The Living Trust vs. Will decision is yours to make when you prepare your estate plan. Many people are confused by the terms and differences.
When you use a will for your main estate planning document, your personal representative uses the probate court to transfer your solely-owned property at death. The will does not apply to management during life if you become incapacitated. You will use a Durable Power of Attorney document to appoint an agent to act during life.
When you use a will, it may not apply to all your property. For example, your jointly-held assets (with survivorship) will go to the remaining owner(s). Assets that have named beneficiaries, such as life insurance and pensions, go to the people named in the contract, not according to your will (unless you have named your estate as the beneficiary).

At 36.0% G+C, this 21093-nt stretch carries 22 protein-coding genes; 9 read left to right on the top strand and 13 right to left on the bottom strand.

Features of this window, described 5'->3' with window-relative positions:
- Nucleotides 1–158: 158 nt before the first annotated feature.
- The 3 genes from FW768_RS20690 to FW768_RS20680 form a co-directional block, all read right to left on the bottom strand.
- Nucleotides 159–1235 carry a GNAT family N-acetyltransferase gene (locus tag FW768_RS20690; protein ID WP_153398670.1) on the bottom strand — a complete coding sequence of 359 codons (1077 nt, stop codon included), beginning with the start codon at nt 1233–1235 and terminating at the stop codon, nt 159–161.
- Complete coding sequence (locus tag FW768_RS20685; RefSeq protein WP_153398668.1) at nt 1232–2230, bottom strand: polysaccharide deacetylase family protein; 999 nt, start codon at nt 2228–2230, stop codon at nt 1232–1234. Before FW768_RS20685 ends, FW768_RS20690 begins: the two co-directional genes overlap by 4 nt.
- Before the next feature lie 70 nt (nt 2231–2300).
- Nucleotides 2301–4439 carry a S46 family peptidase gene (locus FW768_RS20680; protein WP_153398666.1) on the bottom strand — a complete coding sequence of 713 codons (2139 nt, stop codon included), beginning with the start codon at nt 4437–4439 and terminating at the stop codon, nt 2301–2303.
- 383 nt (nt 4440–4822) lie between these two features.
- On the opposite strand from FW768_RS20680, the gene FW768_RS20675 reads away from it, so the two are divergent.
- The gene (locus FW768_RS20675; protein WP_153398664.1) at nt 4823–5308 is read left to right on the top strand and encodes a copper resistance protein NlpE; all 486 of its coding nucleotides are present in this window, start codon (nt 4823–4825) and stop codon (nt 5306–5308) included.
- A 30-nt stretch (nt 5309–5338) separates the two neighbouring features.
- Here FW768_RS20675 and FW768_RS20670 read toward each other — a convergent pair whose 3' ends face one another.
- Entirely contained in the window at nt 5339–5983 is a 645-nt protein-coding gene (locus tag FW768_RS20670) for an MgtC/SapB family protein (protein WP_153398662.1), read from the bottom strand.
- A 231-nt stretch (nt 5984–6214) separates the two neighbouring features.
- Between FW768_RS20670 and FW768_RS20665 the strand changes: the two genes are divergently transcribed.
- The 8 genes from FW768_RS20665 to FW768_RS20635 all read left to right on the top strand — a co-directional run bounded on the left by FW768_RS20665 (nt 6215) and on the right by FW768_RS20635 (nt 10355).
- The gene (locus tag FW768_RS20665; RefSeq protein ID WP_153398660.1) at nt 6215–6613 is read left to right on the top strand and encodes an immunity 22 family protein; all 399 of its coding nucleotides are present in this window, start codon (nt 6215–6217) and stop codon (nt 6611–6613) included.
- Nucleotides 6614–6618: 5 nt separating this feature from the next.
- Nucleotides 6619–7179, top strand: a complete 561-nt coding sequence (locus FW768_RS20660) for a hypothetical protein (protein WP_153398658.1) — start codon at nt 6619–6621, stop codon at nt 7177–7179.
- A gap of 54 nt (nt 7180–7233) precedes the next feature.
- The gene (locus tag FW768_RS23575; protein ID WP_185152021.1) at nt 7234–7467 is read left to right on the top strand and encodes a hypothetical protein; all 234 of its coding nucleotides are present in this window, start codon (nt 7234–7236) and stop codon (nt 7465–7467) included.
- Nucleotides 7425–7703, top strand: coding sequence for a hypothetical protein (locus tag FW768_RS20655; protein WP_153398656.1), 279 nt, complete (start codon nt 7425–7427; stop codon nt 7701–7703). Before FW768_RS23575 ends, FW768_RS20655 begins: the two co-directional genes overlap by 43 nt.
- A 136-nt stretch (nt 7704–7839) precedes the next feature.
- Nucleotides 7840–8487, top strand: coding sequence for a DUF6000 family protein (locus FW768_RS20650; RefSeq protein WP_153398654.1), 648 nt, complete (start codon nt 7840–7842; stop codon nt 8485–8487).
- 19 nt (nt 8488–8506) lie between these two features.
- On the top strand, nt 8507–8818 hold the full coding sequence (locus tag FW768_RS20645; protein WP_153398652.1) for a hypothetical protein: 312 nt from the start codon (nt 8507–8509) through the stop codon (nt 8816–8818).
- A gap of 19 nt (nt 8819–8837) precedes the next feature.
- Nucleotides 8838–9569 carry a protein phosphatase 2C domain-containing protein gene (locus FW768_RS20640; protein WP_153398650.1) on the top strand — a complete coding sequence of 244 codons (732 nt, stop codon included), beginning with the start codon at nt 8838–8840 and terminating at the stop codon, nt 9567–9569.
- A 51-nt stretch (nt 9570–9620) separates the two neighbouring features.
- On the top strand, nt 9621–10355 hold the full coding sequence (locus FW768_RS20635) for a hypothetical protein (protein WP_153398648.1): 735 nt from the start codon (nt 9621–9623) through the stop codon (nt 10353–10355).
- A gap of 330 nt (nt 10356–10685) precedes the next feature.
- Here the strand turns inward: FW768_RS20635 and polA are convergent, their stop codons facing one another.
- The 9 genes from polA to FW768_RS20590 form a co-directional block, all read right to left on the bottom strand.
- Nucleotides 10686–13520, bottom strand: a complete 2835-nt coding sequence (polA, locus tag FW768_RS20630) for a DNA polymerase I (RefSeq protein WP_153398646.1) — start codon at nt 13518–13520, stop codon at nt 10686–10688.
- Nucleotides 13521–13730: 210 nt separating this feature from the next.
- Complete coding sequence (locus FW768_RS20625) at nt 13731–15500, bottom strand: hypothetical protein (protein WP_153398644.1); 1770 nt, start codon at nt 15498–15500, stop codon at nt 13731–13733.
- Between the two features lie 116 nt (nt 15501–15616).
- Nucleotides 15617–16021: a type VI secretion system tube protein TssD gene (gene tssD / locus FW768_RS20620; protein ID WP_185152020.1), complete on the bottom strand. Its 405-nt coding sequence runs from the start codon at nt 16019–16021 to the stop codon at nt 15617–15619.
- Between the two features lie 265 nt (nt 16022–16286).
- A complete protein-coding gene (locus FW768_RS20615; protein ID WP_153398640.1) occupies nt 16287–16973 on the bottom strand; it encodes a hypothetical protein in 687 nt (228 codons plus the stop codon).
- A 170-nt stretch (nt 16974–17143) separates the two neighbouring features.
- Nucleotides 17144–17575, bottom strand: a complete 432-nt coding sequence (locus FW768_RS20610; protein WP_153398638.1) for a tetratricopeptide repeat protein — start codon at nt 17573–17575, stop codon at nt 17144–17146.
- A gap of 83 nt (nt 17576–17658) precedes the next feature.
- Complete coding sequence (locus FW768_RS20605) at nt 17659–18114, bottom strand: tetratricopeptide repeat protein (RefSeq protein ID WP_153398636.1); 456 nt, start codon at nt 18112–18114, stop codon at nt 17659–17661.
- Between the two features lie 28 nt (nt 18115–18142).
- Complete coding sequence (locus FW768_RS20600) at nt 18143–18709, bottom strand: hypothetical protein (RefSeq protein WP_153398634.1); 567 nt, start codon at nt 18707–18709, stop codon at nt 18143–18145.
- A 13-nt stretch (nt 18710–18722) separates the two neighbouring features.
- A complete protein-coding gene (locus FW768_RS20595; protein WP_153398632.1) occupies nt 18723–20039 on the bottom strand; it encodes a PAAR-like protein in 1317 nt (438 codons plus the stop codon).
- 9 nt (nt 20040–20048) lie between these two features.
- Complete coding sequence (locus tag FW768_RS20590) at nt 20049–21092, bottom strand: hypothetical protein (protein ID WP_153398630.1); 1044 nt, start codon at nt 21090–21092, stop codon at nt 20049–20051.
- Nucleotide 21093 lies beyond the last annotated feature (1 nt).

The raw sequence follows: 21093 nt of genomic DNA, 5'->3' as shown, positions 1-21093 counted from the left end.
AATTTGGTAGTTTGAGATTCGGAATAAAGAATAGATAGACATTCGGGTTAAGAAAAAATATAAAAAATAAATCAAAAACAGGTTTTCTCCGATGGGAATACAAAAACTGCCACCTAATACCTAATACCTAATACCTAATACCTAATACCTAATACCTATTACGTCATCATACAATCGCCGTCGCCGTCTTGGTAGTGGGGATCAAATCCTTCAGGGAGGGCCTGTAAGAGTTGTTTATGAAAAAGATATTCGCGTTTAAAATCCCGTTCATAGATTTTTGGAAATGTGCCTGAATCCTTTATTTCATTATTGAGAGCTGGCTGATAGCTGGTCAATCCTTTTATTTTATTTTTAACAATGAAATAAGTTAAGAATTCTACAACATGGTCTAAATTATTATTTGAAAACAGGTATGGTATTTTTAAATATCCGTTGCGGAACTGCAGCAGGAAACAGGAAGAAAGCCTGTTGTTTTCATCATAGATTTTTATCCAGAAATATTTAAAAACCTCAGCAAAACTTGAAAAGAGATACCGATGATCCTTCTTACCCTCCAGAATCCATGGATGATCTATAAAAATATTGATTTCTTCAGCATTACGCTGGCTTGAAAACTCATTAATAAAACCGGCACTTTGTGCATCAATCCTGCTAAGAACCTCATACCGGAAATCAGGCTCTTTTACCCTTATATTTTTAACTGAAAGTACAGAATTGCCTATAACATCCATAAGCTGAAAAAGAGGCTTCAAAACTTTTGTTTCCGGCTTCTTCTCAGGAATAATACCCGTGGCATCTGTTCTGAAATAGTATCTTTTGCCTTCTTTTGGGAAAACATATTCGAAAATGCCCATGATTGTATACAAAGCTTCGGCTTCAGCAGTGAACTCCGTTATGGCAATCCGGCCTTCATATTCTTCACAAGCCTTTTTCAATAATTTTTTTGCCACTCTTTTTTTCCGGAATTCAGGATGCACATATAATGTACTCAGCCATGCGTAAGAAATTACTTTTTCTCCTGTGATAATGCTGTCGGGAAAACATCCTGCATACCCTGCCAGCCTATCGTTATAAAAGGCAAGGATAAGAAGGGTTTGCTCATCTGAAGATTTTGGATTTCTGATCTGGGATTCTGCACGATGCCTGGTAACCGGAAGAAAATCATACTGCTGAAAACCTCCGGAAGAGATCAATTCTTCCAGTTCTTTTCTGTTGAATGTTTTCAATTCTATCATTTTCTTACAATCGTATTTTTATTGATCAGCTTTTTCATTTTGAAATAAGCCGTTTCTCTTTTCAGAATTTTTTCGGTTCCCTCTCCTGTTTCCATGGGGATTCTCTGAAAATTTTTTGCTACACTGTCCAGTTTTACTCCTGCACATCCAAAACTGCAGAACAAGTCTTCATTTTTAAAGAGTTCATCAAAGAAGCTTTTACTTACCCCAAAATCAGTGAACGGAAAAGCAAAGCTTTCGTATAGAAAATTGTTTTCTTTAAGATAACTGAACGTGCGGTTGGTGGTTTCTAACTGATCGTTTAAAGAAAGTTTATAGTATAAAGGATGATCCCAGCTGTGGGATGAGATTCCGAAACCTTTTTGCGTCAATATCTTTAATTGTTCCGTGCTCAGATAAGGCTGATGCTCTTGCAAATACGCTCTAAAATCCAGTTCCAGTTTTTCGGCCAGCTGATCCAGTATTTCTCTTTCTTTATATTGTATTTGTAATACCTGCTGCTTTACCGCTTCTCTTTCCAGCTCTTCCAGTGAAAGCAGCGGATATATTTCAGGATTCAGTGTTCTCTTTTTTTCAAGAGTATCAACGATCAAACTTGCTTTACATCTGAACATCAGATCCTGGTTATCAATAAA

When you use a living trust for your main document, all your assets and beneficiary designations should be transferred to your trust. Generally, your insurance policies are made payable to the trust. For tax reasons, IRAs may be made payable to a person as first beneficiary and the trust as secondary beneficiary. If the estate plan is completed properly, no probate court is involved at death. Directions are also given for management of assets during life, if you become unable to continue as manager (trustee).
Whether you use a living trust or will, you also need health care documents to name people to speak for you if you become unable to do so. The Health Care Power of Attorney, Living Will and HIPAA release forms cover health care decisions and privacy matters.
Make an Appointment with an estate planning attorney at Neider & Boucher, S.C. today to start getting your affairs in order. You will be glad you did!